At A Kellogg Foundation Meeting in Mesa, Arizona

By Thomas Davis

He was a big man in Arizona
And sincere.
We were in Mesa, Arizona during the winter at a meeting
Sponsored by the Kellogg Foundation,
Tribal college Presidents and administrators, students, Board members, and faculty.
The white man in the tailored black suit
Had shown up and was invited up front to speak.
The Foundation wanted the mainstream universities and tribal colleges to work together with a common purpose.

The Chancellor of the University was careful and polite to begin with,
But then, as if he couldn’t quite help himself, he said:
“You know, I really don’t know what you people want.”
He gestured toward the crowd of Indian eyes and faces.
“I mean, the University of Arizona has developed programs
And reached out to the Reservations
Since signing of the treaties.”

The crowd of tribal college presidents and the others there
Didn’t say anything, didn’t move, didn’t clap, but looked interested and polite.
He clearly didn’t understand what Indian people needed.

Note: This is a poem from the tribal college movement. The incident happened a long time ago.


Filed under poems, Poetry, Thomas Davis

9 responses to “At A Kellogg Foundation Meeting in Mesa, Arizona

  1. My comment in response insisted on forming itself into a poem (or at least what I call “prose with pretensions”, 🙂

    The phrase
    “Living on another planet”
    Sprang to mind

    And then hovered in the air
    Clearly inviting
    Further exploration
    Of its significance

    “The incident happened a long time ago.”
    So glad then to see how far we had come
    Until taking the time to look saw

    How far we still hadn’t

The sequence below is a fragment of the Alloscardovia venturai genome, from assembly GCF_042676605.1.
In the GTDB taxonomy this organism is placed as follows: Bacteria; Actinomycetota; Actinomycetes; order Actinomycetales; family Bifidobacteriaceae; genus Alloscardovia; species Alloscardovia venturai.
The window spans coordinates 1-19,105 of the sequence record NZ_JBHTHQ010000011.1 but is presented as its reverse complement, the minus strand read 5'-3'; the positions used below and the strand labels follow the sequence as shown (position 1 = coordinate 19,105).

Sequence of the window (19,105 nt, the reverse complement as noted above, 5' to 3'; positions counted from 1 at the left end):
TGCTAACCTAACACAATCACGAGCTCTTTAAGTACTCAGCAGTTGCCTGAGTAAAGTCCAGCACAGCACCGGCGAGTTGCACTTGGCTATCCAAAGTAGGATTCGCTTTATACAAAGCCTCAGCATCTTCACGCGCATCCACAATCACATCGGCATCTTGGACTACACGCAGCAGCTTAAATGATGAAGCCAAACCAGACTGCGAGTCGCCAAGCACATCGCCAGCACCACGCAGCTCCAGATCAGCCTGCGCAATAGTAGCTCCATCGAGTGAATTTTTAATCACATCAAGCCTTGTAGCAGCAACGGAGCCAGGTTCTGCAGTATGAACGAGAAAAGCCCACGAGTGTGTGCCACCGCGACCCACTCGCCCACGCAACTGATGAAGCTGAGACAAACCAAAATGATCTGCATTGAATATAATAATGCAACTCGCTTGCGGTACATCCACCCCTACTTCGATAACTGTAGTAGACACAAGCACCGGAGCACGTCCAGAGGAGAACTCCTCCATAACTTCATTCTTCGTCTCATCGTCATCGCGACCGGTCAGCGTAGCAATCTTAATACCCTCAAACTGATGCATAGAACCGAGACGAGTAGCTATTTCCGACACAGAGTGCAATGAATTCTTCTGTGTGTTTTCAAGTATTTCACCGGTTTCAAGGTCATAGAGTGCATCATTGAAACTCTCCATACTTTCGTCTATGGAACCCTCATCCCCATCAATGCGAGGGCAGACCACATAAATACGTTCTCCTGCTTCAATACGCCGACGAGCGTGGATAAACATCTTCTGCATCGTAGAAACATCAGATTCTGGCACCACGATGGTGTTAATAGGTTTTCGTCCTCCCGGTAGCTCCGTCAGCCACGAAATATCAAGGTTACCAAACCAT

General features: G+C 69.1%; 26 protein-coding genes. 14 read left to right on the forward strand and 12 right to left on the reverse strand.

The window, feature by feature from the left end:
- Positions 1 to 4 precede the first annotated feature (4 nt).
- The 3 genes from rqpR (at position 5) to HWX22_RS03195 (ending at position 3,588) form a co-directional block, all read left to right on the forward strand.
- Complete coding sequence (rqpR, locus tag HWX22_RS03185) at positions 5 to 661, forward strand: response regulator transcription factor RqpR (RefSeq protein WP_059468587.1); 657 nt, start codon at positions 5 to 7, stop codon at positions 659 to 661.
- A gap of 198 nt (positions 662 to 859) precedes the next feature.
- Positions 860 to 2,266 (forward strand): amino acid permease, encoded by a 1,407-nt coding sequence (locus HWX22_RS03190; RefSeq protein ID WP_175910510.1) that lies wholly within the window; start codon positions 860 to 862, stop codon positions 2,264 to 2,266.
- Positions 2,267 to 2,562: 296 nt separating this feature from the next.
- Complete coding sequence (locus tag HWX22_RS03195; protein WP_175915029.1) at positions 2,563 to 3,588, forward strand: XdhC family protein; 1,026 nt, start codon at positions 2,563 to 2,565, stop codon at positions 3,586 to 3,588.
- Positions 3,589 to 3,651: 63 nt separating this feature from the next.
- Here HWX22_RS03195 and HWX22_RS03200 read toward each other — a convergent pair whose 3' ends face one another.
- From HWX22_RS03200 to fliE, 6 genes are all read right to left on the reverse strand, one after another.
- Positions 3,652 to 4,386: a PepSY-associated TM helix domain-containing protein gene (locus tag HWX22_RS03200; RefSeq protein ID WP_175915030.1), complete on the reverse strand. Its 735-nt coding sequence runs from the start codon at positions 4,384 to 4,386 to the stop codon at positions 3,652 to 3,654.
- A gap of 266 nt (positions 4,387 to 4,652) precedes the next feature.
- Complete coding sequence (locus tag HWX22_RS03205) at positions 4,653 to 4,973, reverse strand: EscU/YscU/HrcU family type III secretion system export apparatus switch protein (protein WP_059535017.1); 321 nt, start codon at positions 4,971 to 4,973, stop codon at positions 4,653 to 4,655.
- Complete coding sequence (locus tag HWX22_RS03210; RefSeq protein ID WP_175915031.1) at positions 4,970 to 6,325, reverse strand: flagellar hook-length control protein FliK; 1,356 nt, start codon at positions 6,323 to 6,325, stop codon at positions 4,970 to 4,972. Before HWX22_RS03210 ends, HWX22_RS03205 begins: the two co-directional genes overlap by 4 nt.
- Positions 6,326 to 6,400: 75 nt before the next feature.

With so many stuck fast
    Some walking hellbound
    In the other direction

    The word
    Sprang to mind

    ~~~~~ ~ ~~~~~

    Sent with sincere love and respect. ❤ I shan't be republishing this anywhere else as it does not – and cannot – stand alone; it is too enwoven with your own piece, Tom.

  2. I liked everything written here…the one from long ago and the comment from today!

  3. Whenever someone uses the term “you people” we know how far we still have to go. And though this happened awhile back, it seems to still be relevant today. A very powerful piece, Tom.

    (BTW, have you seen the new PBS series on Native Americans? There have been two episodes so far and it’s truly wonderful. Made me think of you.)
    Hope you’re both doing as well as possible.

    • Founding the tribal college movement was filled with challenges, Betty, not the least of them was the attitude by many of the mainstream colleges and universities who, even though the failure rates were astronomical for American Indians, believed that they were really trying hard to serve Indian communities.

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